Marilyn Grimes suspects she’s premenopausal, but tests show she’s seven weeks pregnant. This is bittersweet news for the narrator, who has spent 23 of her 44 years being a model housewife and mother in her middle-class neighborhood of Oakland Hills, across from San Francisco. She’s raised three kids, now grown, while her engineer husband, Leon, has been a good provider, though the fun has gone out of their marriage. Then new tests show the fetus is dead, which is pure relief for Marilyn, though she still has her hands too full to focus on self-fulfillment: an MFA program, a business venture. Down in Fresno, her mother, Lovey, is becoming senile, and Marilyn’s much younger adopted sister, Joy, can’t cope: A drug addict, she can’t even raise her own two kids, Tiecey and LL, so Marilyn must periodically descend from what Joy derisively calls her “little Cosby world” to help out. That little Cosby world is topsy-turvy too. Not only has Arthurine, Leon’s far from senile mother, who lives with them, suddenly started dating, but one of Marilyn’s sons is home on spring break, bringing his girlfriend and a bunch of homeboys—and staid old Leon is turning into a homeboy himself, looking ludicrous in new baggy jeans. When he announces he’s off to Costa Rica to find himself and may be leaving Marilyn for good, she goes ballistic. McMillan is at her best juggling all these different characters. Bring ’em on! And the zingers are blistering. –Kirkus Reviews
I went though a huge Terry McMillan phase a decade or so back when Stella was getting her groove back. I don’t know if I am over it, but this book wasn’t groovy. 2 stars.
Based on over twenty-five years of spirit communication and thousands of professional readings, world-famous medium James Van Praagh shares with readers the personal regrets, misgivings, remorse, and, most important, the advice of the dead who have chosen him as a medium. These spirits have a great deal to say about what they have learned and discovered on the other side and how we, the living, can benefit from their experiences.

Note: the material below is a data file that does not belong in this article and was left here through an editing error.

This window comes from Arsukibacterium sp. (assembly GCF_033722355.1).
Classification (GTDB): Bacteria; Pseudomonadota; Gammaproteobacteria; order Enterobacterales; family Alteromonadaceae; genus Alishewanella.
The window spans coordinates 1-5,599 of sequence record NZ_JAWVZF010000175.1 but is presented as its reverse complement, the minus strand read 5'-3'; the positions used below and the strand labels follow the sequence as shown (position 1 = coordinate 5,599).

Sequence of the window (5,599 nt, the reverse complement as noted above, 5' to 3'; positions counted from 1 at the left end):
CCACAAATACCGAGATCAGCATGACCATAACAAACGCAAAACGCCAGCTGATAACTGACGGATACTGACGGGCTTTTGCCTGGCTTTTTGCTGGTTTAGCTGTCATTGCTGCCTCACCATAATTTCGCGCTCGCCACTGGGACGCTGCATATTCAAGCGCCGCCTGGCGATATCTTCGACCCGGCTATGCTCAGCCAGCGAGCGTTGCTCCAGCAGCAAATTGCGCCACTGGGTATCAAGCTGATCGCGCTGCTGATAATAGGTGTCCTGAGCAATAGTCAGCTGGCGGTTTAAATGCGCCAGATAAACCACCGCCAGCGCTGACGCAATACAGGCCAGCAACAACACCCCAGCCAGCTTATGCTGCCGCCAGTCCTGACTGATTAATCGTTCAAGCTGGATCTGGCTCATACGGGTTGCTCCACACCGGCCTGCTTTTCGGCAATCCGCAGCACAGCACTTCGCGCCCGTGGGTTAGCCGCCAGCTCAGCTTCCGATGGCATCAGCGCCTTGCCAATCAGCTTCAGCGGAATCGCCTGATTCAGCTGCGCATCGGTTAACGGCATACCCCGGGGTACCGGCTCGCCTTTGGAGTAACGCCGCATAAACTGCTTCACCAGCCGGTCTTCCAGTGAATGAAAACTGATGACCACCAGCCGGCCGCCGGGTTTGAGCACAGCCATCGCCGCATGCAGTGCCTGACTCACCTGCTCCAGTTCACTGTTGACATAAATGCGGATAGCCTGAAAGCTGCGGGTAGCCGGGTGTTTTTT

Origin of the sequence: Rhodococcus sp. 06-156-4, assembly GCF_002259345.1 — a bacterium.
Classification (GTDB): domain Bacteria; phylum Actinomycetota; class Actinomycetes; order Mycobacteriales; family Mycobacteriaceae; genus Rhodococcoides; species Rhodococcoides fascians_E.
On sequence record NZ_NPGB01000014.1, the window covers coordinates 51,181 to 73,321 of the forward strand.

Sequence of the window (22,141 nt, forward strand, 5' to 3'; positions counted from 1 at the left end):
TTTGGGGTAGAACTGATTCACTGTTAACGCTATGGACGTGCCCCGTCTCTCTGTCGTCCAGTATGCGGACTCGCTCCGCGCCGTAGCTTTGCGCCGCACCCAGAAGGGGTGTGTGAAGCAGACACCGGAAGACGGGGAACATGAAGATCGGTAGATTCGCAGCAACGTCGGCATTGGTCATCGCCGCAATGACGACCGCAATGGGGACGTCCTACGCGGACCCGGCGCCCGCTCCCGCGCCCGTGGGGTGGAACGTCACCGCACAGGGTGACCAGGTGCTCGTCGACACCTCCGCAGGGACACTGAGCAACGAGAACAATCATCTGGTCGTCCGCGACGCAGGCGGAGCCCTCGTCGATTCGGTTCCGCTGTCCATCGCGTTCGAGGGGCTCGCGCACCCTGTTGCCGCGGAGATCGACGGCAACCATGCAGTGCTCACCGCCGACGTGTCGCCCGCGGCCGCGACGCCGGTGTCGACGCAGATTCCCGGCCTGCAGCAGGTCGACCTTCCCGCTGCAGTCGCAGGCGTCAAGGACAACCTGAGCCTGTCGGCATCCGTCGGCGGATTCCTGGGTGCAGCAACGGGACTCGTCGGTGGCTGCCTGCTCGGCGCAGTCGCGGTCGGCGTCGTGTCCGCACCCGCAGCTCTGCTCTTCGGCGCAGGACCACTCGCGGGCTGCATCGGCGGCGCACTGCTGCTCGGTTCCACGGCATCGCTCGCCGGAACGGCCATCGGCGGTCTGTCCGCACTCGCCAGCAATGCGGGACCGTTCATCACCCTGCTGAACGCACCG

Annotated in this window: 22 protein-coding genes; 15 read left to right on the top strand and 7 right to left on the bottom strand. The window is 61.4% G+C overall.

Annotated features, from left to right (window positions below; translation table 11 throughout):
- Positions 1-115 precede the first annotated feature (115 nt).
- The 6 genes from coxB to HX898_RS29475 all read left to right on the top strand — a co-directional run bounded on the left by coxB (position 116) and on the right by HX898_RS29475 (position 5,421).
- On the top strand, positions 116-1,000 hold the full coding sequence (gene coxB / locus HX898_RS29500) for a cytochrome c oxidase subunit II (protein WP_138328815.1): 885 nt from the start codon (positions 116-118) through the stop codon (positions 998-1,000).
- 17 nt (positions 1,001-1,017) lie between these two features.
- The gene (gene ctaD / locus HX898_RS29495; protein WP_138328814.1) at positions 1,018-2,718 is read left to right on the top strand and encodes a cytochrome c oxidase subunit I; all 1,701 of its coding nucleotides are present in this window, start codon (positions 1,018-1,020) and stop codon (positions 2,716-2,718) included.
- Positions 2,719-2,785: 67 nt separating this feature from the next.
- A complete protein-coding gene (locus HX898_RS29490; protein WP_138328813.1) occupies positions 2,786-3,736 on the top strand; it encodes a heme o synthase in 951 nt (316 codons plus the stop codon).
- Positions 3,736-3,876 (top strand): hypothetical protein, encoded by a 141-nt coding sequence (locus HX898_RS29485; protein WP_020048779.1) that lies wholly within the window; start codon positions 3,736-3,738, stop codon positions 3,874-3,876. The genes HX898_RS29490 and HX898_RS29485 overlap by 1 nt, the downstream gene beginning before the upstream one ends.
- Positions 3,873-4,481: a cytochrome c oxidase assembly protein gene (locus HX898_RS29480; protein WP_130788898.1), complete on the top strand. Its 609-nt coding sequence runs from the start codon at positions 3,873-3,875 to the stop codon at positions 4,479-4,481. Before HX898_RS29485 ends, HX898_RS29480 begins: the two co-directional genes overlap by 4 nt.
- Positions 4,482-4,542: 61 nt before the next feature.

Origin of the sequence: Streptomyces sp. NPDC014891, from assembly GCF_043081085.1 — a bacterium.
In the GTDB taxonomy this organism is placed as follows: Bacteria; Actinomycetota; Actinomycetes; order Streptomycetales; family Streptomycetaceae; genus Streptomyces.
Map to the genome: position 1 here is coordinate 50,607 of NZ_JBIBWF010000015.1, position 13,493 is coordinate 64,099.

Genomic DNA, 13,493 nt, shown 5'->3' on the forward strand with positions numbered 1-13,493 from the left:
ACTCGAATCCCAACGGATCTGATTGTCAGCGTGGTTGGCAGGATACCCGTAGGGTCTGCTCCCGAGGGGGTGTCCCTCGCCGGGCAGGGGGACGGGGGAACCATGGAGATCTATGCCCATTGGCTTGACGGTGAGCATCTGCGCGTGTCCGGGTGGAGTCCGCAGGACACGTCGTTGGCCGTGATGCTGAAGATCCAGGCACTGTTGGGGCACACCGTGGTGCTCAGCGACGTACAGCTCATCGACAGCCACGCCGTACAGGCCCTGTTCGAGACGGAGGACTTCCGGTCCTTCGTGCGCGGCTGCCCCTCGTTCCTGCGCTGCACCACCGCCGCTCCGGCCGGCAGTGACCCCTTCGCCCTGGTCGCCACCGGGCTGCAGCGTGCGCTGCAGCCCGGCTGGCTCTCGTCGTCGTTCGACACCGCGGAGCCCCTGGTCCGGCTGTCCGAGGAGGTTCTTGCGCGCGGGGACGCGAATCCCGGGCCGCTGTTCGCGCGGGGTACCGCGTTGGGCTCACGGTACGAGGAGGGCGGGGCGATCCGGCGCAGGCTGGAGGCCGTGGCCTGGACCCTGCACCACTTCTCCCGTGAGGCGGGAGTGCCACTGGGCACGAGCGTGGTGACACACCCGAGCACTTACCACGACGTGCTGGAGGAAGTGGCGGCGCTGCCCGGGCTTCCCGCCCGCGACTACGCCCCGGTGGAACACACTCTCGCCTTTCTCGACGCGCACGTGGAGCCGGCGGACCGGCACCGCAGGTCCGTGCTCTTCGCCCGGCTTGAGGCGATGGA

Unfinished Business is filled with shocking and emotional stories of Van Praagh’s communication with loved ones who cross over the barrier between the living and the dead to send messages to those whom they have left behind. Through these pro-found true stories, Van Praagh guides us on an adventure into the spirit world. The lessons for the living that he has learned from these experiences range from the dangers of emotional baggage caused by guilt, fear, and regret to the importance of karma, forgiveness, and taking responsibility for our actions. Van Praagh shares with us now the wisdom that, without him, we would only gain after death. –Good Reads Reviews
Loved this book! I have had some channeling of my own go on recently, so I really related. I have had several experiences, so this gave me some peace about it all. I recommend it if you are into this kind of thing. 5 stars!
A mom, a dad, a baby…and another dad.
Laurie and Alan are expecting, again. After two miscarriages, Laurie was afraid they’d never be able to have a child. Now she’s cautiously optimistic — the fertility treatment worked, and things seem to be different this time around. But she doesn’t yet know how different.
Jack can’t seem to catch a break — his parents are on his case about graduating from college, he’s somehow dating two girls at once, and he has to find a way to pay back the money he borrowed from his fraternity’s party fund. The only jobs he is qualified for barely pay enough to keep him in beer money, but an ad for the local sperm bank gives Jack an idea.
Laurie and Alan’s joy is shattered when their doctor reveals that Laurie was accidentally impregnated by sperm from a donor rather than her husband. Who is Donor 296. And how will their family change now that Donor 296 is inarguably part of it?–Good Read Reviews
This was a just a book to have on the beach. Minimal thought required, nothing really special. 3 stars.
Have you read any of these books?
Any book recommendations for me?